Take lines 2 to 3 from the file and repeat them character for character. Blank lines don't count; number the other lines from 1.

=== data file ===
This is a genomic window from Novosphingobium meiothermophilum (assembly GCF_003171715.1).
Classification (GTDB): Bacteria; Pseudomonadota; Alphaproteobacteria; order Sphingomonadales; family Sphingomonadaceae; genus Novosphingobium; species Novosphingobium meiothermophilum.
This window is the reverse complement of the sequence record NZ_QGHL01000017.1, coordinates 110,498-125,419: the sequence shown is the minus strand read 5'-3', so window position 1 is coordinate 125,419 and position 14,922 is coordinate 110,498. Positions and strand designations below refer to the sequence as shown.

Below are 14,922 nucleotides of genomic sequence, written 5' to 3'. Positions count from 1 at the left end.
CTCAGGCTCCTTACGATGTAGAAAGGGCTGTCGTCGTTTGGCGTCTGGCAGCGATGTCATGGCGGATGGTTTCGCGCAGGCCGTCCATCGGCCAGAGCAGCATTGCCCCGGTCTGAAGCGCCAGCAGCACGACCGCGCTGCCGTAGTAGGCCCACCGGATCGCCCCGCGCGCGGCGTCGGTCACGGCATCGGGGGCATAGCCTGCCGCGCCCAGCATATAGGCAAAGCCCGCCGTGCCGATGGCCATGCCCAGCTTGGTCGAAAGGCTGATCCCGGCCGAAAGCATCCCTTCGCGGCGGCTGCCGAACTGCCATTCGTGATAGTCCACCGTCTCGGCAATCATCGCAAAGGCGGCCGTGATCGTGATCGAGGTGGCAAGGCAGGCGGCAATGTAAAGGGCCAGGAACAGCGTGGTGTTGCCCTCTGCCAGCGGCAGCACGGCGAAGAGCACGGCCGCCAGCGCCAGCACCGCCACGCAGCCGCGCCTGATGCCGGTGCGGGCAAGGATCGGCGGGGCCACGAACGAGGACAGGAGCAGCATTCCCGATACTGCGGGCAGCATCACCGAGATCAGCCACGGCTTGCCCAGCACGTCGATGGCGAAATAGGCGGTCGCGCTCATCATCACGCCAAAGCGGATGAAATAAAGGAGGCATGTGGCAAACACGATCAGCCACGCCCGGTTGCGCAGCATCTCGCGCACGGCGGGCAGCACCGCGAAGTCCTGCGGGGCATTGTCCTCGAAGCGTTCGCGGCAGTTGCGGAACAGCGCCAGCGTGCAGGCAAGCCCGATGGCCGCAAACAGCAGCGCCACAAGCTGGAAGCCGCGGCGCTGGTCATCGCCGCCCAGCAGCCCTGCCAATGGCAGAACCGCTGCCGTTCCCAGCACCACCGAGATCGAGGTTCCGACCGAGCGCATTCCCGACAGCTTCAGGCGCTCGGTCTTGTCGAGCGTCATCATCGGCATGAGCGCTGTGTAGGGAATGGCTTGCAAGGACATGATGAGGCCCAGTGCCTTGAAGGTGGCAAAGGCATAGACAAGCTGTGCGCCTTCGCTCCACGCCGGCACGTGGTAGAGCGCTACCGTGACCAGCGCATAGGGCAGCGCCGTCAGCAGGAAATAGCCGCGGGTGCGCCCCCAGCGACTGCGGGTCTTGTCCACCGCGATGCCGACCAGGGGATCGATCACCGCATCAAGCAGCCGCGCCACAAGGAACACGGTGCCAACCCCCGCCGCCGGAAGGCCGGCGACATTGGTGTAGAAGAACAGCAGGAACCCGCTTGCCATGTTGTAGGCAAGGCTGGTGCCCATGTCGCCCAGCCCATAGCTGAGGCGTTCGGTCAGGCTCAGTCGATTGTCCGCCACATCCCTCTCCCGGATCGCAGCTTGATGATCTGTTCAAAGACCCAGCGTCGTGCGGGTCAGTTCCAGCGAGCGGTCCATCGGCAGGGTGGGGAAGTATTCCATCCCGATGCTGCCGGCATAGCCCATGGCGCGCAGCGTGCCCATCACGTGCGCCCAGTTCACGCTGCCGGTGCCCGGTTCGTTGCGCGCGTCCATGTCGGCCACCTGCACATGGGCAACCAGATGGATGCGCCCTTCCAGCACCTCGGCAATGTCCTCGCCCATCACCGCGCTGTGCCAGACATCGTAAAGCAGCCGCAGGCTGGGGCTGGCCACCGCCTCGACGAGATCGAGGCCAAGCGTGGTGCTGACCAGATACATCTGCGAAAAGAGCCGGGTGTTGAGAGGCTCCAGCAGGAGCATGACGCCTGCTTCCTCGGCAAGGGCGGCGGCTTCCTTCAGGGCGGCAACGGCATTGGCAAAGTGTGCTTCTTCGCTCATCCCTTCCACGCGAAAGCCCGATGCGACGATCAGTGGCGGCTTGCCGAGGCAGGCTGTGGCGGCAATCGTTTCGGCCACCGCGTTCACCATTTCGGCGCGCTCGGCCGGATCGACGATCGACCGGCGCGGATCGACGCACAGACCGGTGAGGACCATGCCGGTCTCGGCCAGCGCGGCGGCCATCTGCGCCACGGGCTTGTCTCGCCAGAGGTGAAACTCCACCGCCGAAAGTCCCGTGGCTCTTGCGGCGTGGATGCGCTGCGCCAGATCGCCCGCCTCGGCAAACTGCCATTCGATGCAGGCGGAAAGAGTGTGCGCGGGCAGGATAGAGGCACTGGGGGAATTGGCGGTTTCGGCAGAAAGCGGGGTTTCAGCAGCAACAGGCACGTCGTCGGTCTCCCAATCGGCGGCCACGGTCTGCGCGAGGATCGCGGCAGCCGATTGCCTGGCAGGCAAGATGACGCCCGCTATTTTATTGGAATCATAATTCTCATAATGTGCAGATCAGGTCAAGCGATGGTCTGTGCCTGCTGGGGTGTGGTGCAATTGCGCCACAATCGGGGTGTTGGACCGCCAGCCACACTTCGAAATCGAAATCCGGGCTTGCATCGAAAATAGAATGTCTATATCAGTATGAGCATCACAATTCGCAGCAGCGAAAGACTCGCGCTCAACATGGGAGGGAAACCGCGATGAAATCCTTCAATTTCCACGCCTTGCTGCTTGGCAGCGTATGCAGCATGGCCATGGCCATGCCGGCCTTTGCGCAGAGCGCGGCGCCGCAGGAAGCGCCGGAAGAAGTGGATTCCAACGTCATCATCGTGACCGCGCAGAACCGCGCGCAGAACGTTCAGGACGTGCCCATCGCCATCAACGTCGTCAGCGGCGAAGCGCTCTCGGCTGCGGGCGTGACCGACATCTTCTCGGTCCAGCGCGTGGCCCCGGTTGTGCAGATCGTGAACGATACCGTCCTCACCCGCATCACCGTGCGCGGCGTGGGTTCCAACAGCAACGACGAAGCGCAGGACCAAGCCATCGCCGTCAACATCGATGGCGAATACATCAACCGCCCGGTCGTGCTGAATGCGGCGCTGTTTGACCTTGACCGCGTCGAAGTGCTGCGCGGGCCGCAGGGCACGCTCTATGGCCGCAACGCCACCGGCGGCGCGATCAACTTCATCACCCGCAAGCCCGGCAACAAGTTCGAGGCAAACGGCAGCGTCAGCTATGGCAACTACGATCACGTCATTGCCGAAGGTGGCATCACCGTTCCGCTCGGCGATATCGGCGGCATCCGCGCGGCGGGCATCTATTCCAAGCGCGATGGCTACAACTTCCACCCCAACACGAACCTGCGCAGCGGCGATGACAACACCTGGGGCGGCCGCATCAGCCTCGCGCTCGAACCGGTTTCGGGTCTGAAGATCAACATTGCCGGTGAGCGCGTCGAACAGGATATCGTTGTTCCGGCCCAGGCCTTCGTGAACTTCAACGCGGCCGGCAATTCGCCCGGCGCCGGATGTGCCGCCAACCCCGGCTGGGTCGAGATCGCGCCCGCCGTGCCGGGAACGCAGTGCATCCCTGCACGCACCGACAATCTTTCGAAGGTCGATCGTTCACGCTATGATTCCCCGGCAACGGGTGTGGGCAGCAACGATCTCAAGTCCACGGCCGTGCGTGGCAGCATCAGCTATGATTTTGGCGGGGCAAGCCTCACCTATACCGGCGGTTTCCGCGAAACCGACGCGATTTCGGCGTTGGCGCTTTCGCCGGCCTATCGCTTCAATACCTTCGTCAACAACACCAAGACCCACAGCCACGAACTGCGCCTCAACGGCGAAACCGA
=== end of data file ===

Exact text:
Classification (GTDB): Bacteria; Pseudomonadota; Alphaproteobacteria; order Sphingomonadales; family Sphingomonadaceae; genus Novosphingobium; species Novosphingobium meiothermophilum.
This window is the reverse complement of the sequence record NZ_QGHL01000017.1, coordinates 110,498-125,419: the sequence shown is the minus strand read 5'-3', so window position 1 is coordinate 125,419 and position 14,922 is coordinate 110,498. Positions and strand designations below refer to the sequence as shown.